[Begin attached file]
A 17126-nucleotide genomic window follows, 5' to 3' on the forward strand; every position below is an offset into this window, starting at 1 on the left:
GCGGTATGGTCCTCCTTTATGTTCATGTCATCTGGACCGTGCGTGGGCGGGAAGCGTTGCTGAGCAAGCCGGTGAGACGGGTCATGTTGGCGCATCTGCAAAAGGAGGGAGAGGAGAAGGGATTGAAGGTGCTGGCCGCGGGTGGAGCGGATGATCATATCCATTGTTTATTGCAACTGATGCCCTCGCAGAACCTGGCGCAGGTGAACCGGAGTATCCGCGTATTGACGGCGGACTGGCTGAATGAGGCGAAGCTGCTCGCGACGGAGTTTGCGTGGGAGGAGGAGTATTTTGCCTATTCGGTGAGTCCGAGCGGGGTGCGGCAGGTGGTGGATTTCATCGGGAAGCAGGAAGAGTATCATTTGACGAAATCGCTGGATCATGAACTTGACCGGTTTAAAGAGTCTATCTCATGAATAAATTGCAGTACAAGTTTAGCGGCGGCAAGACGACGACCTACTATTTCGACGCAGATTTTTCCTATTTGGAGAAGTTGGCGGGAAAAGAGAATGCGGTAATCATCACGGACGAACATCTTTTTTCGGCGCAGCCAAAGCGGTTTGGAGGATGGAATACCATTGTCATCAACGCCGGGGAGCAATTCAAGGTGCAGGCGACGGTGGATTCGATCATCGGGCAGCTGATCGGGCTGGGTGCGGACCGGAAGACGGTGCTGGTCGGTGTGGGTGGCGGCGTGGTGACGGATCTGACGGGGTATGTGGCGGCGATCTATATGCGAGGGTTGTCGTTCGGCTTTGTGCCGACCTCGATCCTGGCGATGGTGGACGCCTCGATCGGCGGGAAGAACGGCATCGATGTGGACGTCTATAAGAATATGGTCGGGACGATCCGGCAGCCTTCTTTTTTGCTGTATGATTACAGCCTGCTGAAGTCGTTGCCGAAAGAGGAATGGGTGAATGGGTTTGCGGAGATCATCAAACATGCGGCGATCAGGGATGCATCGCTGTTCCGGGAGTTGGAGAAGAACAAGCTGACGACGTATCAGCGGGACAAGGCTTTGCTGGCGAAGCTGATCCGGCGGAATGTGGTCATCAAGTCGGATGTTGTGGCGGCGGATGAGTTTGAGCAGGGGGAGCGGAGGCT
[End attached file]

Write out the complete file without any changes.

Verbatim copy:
A 17126-nucleotide genomic window follows, 5' to 3' on the forward strand; every position below is an offset into this window, starting at 1 on the left:
GCGGTATGGTCCTCCTTTATGTTCATGTCATCTGGACCGTGCGTGGGCGGGAAGCGTTGCTGAGCAAGCCGGTGAGACGGGTCATGTTGGCGCATCTGCAAAAGGAGGGAGAGGAGAAGGGATTGAAGGTGCTGGCCGCGGGTGGAGCGGATGATCATATCCATTGTTTATTGCAACTGATGCCCTCGCAGAACCTGGCGCAGGTGAACCGGAGTATCCGCGTATTGACGGCGGACTGGCTGAATGAGGCGAAGCTGCTCGCGACGGAGTTTGCGTGGGAGGAGGAGTATTTTGCCTATTCGGTGAGTCCGAGCGGGGTGCGGCAGGTGGTGGATTTCATCGGGAAGCAGGAAGAGTATCATTTGACGAAATCGCTGGATCATGAACTTGACCGGTTTAAAGAGTCTATCTCATGAATAAATTGCAGTACAAGTTTAGCGGCGGCAAGACGACGACCTACTATTTCGACGCAGATTTTTCCTATTTGGAGAAGTTGGCGGGAAAAGAGAATGCGGTAATCATCACGGACGAACATCTTTTTTCGGCGCAGCCAAAGCGGTTTGGAGGATGGAATACCATTGTCATCAACGCCGGGGAGCAATTCAAGGTGCAGGCGACGGTGGATTCGATCATCGGGCAGCTGATCGGGCTGGGTGCGGACCGGAAGACGGTGCTGGTCGGTGTGGGTGGCGGCGTGGTGACGGATCTGACGGGGTATGTGGCGGCGATCTATATGCGAGGGTTGTCGTTCGGCTTTGTGCCGACCTCGATCCTGGCGATGGTGGACGCCTCGATCGGCGGGAAGAACGGCATCGATGTGGACGTCTATAAGAATATGGTCGGGACGATCCGGCAGCCTTCTTTTTTGCTGTATGATTACAGCCTGCTGAAGTCGTTGCCGAAAGAGGAATGGGTGAATGGGTTTGCGGAGATCATCAAACATGCGGCGATCAGGGATGCATCGCTGTTCCGGGAGTTGGAGAAGAACAAGCTGACGACGTATCAGCGGGACAAGGCTTTGCTGGCGAAGCTGATCCGGCGGAATGTGGTCATCAAGTCGGATGTTGTGGCGGCGGATGAGTTTGAGCAGGGGGAGCGGAGGCT